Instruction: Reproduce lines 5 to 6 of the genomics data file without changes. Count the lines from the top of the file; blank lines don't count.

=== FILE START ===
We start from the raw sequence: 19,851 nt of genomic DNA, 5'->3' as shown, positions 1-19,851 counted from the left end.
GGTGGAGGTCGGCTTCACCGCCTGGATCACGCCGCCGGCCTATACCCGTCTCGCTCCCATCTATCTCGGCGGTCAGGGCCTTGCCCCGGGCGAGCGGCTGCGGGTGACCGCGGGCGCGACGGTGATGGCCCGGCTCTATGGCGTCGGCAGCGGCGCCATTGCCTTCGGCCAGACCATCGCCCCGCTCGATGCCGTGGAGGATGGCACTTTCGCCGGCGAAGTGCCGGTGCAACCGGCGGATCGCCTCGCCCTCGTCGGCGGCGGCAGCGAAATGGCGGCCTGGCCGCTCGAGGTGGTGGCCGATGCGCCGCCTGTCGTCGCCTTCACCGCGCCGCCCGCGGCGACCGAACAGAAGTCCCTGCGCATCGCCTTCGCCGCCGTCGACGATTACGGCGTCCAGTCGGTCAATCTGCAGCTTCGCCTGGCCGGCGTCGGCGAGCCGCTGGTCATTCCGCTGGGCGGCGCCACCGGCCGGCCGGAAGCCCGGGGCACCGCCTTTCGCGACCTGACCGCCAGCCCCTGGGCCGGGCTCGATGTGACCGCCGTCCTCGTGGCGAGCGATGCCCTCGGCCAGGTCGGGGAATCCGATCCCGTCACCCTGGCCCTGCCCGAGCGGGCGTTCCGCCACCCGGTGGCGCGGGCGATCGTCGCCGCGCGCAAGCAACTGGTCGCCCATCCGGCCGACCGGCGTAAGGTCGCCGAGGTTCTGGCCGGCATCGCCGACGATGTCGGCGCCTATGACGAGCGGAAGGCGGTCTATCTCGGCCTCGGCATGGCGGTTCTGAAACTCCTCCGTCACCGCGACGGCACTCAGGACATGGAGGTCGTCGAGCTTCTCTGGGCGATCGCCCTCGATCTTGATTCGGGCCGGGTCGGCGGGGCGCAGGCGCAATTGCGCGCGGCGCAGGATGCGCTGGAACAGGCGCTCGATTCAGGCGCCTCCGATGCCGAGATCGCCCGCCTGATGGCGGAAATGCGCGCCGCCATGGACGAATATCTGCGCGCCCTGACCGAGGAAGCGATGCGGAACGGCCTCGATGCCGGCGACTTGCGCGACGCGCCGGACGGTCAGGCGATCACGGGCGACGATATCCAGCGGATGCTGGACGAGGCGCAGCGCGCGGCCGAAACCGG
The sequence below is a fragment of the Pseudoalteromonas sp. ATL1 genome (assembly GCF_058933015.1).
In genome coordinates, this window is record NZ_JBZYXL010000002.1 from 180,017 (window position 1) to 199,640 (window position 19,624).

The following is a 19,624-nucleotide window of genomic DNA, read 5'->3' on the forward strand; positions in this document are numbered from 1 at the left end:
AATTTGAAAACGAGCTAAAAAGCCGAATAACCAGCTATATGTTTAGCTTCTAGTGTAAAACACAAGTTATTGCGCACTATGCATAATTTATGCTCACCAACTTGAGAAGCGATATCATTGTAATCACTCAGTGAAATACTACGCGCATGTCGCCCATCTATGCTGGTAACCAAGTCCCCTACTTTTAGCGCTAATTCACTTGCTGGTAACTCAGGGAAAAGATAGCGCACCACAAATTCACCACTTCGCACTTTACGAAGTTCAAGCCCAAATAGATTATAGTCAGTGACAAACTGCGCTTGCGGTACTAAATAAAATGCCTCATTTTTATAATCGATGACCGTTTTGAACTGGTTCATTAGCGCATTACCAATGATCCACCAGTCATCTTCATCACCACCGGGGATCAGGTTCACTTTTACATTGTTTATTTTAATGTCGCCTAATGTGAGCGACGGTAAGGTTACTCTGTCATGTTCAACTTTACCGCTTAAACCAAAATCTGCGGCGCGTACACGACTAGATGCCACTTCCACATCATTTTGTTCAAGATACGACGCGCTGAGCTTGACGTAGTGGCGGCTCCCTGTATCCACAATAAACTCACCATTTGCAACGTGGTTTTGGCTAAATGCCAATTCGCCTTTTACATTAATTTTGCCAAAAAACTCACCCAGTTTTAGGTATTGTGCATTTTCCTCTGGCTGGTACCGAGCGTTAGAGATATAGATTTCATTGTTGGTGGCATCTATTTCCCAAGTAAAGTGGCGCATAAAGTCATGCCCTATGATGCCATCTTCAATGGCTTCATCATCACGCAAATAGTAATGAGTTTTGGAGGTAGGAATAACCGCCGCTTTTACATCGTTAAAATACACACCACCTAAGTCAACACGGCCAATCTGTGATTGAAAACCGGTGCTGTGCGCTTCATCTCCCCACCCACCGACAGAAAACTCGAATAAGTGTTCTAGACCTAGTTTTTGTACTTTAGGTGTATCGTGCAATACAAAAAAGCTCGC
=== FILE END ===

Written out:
The following is a 19,624-nucleotide window of genomic DNA, read 5'->3' on the forward strand; positions in this document are numbered from 1 at the left end:
AATTTGAAAACGAGCTAAAAAGCCGAATAACCAGCTATATGTTTAGCTTCTAGTGTAAAACACAAGTTATTGCGCACTATGCATAATTTATGCTCACCAACTTGAGAAGCGATATCATTGTAATCACTCAGTGAAATACTACGCGCATGTCGCCCATCTATGCTGGTAACCAAGTCCCCTACTTTTAGCGCTAATTCACTTGCTGGTAACTCAGGGAAAAGATAGCGCACCACAAATTCACCACTTCGCACTTTACGAAGTTCAAGCCCAAATAGATTATAGTCAGTGACAAACTGCGCTTGCGGTACTAAATAAAATGCCTCATTTTTATAATCGATGACCGTTTTGAACTGGTTCATTAGCGCATTACCAATGATCCACCAGTCATCTTCATCACCACCGGGGATCAGGTTCACTTTTACATTGTTTATTTTAATGTCGCCTAATGTGAGCGACGGTAAGGTTACTCTGTCATGTTCAACTTTACCGCTTAAACCAAAATCTGCGGCGCGTACACGACTAGATGCCACTTCCACATCATTTTGTTCAAGATACGACGCGCTGAGCTTGACGTAGTGGCGGCTCCCTGTATCCACAATAAACTCACCATTTGCAACGTGGTTTTGGCTAAATGCCAATTCGCCTTTTACATTAATTTTGCCAAAAAACTCACCCAGTTTTAGGTATTGTGCATTTTCCTCTGGCTGGTACCGAGCGTTAGAGATATAGATTTCATTGTTGGTGGCATCTATTTCCCAAGTAAAGTGGCGCATAAAGTCATGCCCTATGATGCCATCTTCAATGGCTTCATCATCACGCAAATAGTAATGAGTTTTGGAGGTAGGAATAACCGCCGCTTTTACATCGTTAAAATACACACCACCTAAGTCAACACGGCCAATCTGTGATTGAAAACCGGTGCTGTGCGCTTCATCTCCCCACCCACCGACAGAAAACTCGAATAAGTGTTCTAGACCTAGTTTTTGTACTTTAGGTGTATCGTGCAATACAAAAAAGCTCGC